If you were out and about in our churchyards over the last month or so and you thought you saw me on my knees, the chances are that I wasn’t either diligently praying or experiencing profound desperation – although those things do often coincide in my experience. It was probably that I’d seen something interesting on the ground and wanted to have a closer look.

It’s been very exciting this year especially to watch some bee orchids coming up in the churchyards. I took the picture you can see here the day before I sat down to write this. I find it extraordinary that here is a plant that has managed to make itself look like a bee so that a bee will come along and do what (birds and) bees do and carry off some pollen to the next one. It’s an amazing thing. I’ve seen on Facebook, by the way, that some of you have got these lovely plants coming up in your front lawns as well, which is quite an advert for No Mow May, isn’t it?

Whenever I see a properly spectacular flower like this, I’m reminded of Jesus’s word to his listeners on the mountain: “Consider how the wild flowers grow,” he says. When I read these words I like to imagine that Jesus is looking around at the beauty around him. “Consider how the wild flowers grow. They do not labour or spin. Yet I tell you, not even Solomon in all his splendour was dressed like one of these.” It’s true, isn’t it? No matter how smartly turned out we are, none of us is going to look as amazing as a perfect wild flower. No ironing, no shoe polish, no make-up – just immaculately clothed by the Creator.

Jesus’s reason for mentioning this, by the way, is not to get people so interested in the flowers around them that they stop listening to anything that he’s got to say. His point is really that if God cares enough about a single flower to dress it that exquisitely, how much more will he provide for us, the crown of all that he has created?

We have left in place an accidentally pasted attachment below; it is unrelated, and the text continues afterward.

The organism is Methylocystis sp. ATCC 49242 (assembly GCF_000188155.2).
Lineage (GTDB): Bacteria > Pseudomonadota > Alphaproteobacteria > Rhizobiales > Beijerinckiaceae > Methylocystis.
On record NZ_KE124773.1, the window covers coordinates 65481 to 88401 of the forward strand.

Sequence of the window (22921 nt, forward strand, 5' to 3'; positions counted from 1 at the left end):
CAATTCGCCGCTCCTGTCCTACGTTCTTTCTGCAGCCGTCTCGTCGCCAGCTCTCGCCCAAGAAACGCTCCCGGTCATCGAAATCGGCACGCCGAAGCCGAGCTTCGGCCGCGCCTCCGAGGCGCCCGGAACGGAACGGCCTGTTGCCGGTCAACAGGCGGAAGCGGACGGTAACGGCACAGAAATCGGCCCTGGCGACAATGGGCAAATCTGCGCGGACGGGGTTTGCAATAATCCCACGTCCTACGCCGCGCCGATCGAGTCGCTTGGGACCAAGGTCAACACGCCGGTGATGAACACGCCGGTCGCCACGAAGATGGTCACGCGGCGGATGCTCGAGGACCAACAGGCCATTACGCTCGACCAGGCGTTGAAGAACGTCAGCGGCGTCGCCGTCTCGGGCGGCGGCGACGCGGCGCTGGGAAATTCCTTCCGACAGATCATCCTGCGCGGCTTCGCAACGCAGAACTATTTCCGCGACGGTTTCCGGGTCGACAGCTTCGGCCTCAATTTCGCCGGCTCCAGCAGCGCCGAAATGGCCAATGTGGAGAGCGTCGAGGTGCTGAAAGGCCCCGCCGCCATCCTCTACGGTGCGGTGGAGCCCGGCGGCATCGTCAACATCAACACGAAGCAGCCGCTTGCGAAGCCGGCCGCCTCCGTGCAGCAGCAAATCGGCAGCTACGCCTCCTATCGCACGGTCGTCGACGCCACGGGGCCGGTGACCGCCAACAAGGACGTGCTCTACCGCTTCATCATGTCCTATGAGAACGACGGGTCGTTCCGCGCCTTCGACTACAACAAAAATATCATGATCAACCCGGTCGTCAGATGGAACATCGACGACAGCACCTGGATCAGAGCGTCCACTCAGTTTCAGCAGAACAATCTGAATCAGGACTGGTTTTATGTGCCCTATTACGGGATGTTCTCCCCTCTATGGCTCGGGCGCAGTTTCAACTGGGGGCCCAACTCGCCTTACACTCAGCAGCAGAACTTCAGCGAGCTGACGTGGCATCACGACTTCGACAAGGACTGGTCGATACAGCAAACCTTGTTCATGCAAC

There are so many reasons to worry at the moment. The war in Ukraine is still profoundly troubling, and here at home the cost of almost everything is going up and up and up. I’ve spoken to some people who are concerned that the autumn might bring an increase in Covid numbers again, and yesterday on the news the talk was of the possibility of a summer of strikes.

But don’t worry, Jesus says. Not because we stick our heads in the sand like an ostrich. Nor running round shouting “Don’t panic” like a sort of 21st century Corporal Jones. (Cultural references bang up to date there.) Instead, gently but firmly, “Don’t worry”, because we can be certain that Jesus is alive, that his kingdom is coming, and one day everything will be made new.


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Rob's message for June

Rob's message for June

There are quite of lot of famous last words out there. You never know quite whether they are true or not, especially when they are as funny as Oscar Wilde’s: “Either this wallpaper goes or I do.” But what about famous first words?

It’s a year of Jubilee, and so I have been reflecting on some of the things the Queen said at the very beginning of her reign, 70 years ago. Here are some words from her Christmas message in 1952, looking forward to her coronation the year after:

At my Coronation next June, I shall dedicate myself anew to your service. I shall do so in the presence of a great congregation, drawn from every part of the Commonwealth and Empire, while millions outside Westminster Abbey will hear the promises and the prayers being offered up within its walls, and see much of the ancient ceremony in which kings and queens before me have taken part through century upon century. Pray that God may give me wisdom and strength to carry out the solemn promises I shall be making, and that I may faithfully serve him and you, all the days of my life.

These words are drawn from a lovely book about the Queen and her faith that we have bought some copies of, and hope to share with village residents in different ways in the weeks to come. When you read about the Queen dedicating herself to service, both to God and to her people, you recognise that she has fulfilled that commitment throughout her long reign, and that she goes on doing it. God has heard her prayer and kept her faithful to that pledge from 70 years ago.